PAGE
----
The most popular types of cosmetic surgery procedures done in South Korea are double eyelid surgery, rhinoplasties and reconfiguration of the jaw. Double eyelid surgery is used to make the eyes wider, and reconfiguration of the jaw removes protruded mandible angle to give the face a “V shape.”

Shows such as Let Me In further induce South Korea’s love for cosmetic procedures. Let Me In centers around a participant, chosen from a pool of applicants, who receives free cosmetic surgery procedures. The procedures take place over several months, and at the very end the “new and improved” participant is shown to the audience.

Greece is not far behind South Korea when it comes to countries notorious for cosmetic procedures, which can come as a surprise due to its struggling economy.

In 2011, 142,394 cosmetic surgery procedures were performed in Greece. The rise of cosmetic surgeries performed in Greece is partly due to the country’s failing economy. As citizens are being paid less and less, surgeons are lowering their prices to the accommodate the economy.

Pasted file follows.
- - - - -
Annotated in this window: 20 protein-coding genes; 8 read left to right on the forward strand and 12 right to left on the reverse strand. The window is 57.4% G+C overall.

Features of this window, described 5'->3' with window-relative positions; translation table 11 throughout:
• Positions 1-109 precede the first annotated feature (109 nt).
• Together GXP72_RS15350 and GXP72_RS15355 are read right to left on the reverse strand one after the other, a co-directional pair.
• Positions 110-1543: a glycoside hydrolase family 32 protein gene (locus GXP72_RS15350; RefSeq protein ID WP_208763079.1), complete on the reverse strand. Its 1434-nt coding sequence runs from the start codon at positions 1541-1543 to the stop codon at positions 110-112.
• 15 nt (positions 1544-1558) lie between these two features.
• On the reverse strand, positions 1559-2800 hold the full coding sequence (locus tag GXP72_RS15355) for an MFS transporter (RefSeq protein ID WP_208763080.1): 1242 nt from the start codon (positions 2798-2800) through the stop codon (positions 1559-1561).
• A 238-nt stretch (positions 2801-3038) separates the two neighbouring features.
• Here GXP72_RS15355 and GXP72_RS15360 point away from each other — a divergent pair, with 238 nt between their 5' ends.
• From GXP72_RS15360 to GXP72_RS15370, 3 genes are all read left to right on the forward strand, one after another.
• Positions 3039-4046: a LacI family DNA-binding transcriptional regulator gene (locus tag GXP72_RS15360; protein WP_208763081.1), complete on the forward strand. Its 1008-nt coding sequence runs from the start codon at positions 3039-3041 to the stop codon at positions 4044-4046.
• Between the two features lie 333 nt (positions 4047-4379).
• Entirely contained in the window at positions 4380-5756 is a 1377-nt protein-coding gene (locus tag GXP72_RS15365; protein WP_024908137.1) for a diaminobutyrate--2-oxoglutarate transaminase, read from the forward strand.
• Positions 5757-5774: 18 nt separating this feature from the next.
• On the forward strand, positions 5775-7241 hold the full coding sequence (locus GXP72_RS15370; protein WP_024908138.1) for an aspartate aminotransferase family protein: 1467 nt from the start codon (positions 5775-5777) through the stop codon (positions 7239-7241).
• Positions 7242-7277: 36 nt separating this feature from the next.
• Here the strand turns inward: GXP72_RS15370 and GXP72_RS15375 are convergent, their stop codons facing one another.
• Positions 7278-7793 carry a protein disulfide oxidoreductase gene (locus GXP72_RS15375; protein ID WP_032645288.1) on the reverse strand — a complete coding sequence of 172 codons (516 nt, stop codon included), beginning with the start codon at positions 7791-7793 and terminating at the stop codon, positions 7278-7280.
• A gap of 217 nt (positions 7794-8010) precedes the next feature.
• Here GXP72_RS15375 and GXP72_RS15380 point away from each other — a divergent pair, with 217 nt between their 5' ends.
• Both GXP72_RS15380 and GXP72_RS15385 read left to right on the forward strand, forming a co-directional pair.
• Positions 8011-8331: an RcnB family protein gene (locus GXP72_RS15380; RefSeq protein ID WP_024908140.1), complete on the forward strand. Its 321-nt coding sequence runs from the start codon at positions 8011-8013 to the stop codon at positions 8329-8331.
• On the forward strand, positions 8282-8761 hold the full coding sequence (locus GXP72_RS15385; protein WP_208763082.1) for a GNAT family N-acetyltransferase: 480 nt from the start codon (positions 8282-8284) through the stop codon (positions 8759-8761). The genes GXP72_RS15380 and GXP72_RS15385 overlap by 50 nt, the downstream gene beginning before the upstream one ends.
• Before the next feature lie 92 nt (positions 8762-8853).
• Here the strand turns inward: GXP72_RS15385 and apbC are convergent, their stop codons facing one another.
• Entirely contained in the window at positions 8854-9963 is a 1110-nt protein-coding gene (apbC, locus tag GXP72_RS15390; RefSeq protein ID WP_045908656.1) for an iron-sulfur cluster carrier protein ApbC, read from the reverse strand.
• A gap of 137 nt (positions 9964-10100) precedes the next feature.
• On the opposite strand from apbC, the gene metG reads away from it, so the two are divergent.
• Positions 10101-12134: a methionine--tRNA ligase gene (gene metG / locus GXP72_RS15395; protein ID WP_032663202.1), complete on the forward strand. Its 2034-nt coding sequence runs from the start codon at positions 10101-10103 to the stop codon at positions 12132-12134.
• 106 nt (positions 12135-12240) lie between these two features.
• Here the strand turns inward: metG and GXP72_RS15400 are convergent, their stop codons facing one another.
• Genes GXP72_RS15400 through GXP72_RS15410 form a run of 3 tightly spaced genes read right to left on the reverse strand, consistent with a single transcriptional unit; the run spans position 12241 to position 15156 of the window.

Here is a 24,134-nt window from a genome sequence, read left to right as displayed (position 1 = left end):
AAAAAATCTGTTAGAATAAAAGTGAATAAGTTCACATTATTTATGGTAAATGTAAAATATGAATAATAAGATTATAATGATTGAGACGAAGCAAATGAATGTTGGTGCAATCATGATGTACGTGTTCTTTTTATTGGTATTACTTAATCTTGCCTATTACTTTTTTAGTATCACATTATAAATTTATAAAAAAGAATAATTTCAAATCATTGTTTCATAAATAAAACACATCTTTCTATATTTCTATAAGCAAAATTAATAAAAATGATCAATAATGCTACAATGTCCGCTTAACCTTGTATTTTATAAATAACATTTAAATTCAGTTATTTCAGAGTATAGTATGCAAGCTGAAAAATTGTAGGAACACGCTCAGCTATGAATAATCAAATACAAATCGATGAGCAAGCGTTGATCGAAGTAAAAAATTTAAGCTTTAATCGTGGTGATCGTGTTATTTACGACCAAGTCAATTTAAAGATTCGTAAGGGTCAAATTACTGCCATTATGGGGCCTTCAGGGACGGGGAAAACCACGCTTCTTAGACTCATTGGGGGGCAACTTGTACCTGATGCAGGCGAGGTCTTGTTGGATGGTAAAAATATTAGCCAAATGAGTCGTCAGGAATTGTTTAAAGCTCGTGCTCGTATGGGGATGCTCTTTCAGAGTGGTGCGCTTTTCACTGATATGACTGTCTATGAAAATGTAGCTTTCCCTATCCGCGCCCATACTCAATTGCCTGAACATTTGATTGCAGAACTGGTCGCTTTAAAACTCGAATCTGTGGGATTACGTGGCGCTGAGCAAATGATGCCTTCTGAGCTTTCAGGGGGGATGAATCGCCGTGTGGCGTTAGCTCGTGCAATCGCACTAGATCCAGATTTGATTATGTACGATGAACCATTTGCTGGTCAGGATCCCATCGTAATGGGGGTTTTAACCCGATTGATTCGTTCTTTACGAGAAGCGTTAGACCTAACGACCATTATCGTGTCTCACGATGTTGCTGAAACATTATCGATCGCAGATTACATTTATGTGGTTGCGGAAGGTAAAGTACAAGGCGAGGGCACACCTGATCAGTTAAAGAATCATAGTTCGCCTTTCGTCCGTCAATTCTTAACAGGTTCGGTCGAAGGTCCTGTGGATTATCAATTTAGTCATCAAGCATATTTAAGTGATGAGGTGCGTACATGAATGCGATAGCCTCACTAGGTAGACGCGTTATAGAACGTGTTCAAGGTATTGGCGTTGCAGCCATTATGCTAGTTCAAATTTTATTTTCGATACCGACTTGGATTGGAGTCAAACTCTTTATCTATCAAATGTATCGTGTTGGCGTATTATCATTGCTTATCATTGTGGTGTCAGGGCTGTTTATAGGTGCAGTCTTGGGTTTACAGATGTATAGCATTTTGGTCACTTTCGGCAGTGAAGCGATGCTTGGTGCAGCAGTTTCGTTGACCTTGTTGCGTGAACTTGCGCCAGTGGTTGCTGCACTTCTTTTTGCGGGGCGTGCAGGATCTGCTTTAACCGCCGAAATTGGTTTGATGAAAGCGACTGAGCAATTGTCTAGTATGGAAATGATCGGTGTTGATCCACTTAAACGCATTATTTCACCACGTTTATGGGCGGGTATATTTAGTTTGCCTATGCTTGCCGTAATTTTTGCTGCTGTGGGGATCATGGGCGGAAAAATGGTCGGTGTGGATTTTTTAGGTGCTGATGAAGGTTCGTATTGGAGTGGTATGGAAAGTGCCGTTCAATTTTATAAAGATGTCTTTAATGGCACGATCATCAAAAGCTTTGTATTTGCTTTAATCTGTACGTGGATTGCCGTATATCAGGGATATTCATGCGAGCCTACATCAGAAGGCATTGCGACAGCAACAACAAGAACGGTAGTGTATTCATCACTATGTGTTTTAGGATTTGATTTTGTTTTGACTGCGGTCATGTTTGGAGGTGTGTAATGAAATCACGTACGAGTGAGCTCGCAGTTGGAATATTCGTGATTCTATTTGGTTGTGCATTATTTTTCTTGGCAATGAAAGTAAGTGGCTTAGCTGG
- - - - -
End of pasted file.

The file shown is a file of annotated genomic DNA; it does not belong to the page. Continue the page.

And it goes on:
They charge an average of 40 percent less for their procedures, deeming them a popular go-to country when it comes to low procedure costs.

The most popular procedures performed in Greece are breast augmentations. Approximately one in 79 Greeks has also “been subjected to surgeries like liposuction, eyelid surgery and botox.”

Even though cosmetic surgeries tend to be more heard of and the amount of procedures done every year has continued to rise, there is also a great number of people undergoing reconstructive procedures who are often overlooked.

Featured Photo Illustration Credit: Johnathan Carriger/The Foothill Dragon Press